Causes of action held by a debtor are property of the bankruptcy estate, whether they arise pre- or post-petition. Some confusion arises in Chapter 13 cases, as section 1303 of the Bankruptcy Code provides that Chapter 13 debtors retain the right to use estate property, and seems to suggest that the debtor is the proper party to pursue this pending litigation. However, courts have split on these issues with decisions turning on plan-vesting provisions, the nature of the cause of action, and the debtor’s chosen exemption scheme.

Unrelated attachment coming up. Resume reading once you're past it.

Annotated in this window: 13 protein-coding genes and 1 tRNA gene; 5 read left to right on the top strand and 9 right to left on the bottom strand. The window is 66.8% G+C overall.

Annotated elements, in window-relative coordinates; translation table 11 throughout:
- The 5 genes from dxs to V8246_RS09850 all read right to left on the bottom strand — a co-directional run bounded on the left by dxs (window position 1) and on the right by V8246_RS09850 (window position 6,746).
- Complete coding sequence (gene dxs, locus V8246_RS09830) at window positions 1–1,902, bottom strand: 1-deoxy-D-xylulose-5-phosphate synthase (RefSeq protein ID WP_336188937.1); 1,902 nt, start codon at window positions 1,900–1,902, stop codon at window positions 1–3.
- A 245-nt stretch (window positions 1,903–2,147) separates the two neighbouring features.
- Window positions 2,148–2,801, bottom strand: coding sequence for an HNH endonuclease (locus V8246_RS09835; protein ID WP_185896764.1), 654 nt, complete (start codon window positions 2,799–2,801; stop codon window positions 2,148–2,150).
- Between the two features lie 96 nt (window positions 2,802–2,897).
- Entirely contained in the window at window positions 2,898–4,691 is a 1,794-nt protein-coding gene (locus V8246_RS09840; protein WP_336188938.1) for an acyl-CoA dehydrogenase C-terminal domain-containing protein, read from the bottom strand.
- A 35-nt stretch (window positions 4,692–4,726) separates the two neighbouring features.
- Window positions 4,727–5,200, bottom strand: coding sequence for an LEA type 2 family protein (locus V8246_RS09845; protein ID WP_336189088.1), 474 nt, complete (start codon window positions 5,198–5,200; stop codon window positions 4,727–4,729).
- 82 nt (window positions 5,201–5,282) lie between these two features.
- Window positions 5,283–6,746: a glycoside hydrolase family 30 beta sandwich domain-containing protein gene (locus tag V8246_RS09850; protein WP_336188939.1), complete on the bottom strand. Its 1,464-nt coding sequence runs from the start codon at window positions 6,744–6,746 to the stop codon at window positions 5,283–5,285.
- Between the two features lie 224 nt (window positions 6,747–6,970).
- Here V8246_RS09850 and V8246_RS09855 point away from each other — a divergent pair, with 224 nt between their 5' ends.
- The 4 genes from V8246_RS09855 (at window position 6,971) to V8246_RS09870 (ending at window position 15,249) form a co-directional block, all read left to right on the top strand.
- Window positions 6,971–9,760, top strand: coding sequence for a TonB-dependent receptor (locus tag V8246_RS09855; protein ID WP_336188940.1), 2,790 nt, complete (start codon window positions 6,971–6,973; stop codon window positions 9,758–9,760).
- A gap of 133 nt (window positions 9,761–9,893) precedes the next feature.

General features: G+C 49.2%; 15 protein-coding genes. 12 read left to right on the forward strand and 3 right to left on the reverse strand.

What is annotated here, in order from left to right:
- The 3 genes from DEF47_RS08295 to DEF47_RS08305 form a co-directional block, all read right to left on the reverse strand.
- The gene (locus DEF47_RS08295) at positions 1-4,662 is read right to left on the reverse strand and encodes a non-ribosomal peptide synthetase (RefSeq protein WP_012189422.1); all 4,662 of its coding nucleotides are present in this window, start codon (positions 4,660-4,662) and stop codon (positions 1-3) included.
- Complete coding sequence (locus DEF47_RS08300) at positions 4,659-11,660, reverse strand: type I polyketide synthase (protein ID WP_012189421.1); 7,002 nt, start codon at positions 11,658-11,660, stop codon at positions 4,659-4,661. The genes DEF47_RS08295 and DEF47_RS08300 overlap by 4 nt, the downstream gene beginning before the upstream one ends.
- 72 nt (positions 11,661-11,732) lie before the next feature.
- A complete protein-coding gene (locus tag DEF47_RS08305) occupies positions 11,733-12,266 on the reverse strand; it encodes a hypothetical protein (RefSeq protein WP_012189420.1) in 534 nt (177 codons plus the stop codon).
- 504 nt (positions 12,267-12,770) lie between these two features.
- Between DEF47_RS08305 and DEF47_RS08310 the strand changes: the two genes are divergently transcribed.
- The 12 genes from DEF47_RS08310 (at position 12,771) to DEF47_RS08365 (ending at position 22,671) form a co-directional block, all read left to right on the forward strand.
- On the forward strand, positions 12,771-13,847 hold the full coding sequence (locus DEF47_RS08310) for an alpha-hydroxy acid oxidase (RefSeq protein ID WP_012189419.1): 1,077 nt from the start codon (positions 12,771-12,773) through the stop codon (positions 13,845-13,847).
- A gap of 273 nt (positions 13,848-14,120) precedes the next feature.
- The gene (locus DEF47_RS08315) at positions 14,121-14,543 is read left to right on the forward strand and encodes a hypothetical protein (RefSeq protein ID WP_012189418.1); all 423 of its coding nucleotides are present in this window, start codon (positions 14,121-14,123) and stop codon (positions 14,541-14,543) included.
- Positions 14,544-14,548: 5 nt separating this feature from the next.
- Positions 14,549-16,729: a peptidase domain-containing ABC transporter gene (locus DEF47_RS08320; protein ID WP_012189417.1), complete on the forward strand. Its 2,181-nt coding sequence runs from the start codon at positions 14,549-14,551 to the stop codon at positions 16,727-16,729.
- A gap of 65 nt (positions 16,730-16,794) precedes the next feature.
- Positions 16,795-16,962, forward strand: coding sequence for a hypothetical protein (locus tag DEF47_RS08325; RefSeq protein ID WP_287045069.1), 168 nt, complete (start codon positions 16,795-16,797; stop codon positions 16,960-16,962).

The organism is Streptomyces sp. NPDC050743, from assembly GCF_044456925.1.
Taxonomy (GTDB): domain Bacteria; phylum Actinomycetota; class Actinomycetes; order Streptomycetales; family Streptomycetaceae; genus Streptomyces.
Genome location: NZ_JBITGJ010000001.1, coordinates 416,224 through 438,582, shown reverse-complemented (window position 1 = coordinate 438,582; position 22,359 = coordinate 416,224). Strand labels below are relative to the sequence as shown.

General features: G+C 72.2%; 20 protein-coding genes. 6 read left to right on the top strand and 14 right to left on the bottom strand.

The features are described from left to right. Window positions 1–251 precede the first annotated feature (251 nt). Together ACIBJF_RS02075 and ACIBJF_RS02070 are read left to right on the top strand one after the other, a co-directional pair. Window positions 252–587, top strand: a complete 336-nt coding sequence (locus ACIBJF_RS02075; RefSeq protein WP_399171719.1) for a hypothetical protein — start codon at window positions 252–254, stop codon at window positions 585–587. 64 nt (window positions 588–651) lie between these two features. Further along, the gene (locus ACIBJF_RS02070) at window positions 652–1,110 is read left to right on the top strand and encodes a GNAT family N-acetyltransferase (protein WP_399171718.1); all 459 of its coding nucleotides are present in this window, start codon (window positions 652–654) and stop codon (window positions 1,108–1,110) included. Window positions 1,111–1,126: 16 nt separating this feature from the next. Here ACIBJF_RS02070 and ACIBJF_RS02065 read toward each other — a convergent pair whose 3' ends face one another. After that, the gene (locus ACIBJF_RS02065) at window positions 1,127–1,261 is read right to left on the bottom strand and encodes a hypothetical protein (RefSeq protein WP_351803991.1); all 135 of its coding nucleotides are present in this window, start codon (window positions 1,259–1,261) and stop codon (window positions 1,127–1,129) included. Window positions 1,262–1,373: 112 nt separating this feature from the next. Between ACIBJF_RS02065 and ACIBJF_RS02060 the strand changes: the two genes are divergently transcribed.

Debtors in bankruptcy must make full disclosure of all legal or equitable interests of the debtor in property as of the commencement of the case. 11 U.S.C. § 521(a)(1) and 541(a)(1). In a Chapter 13 case, property of the estate further includes property acquired after the commencement of the case. 11 U.S.C. § 1306(a)(1). The Bankruptcy Code imposes on debtors an affirmative duty of full disclosure, which “extends to ‘contingent assets’ such as causes of action pursued against another party.” In re Kane, 628 F.3d 631, 636, citing Ryan Operations G.P. v. Santiam-Midwest Lumber Co., 81 F.3d 355 (3d Cir. 1996), and Krystal Cadillac-Oldsmobile GMC Truck, Inc. v. Gen. Motors Corp., 337 F.3d, 314, 316 (3d Cir. 2003). For post-petition actions, “[a] debtor has an affirmative duty to supplement the list of assets with any claims arising during the pendency of the bankruptcy proceeding.” In re Barger, 279 B.R. 900, 906 (Bankr. N.D. Ga. 2002); Wolfork v. Tackett, 526 S.E.2d 436, 437–38 (Ga. Ct. App. 1999).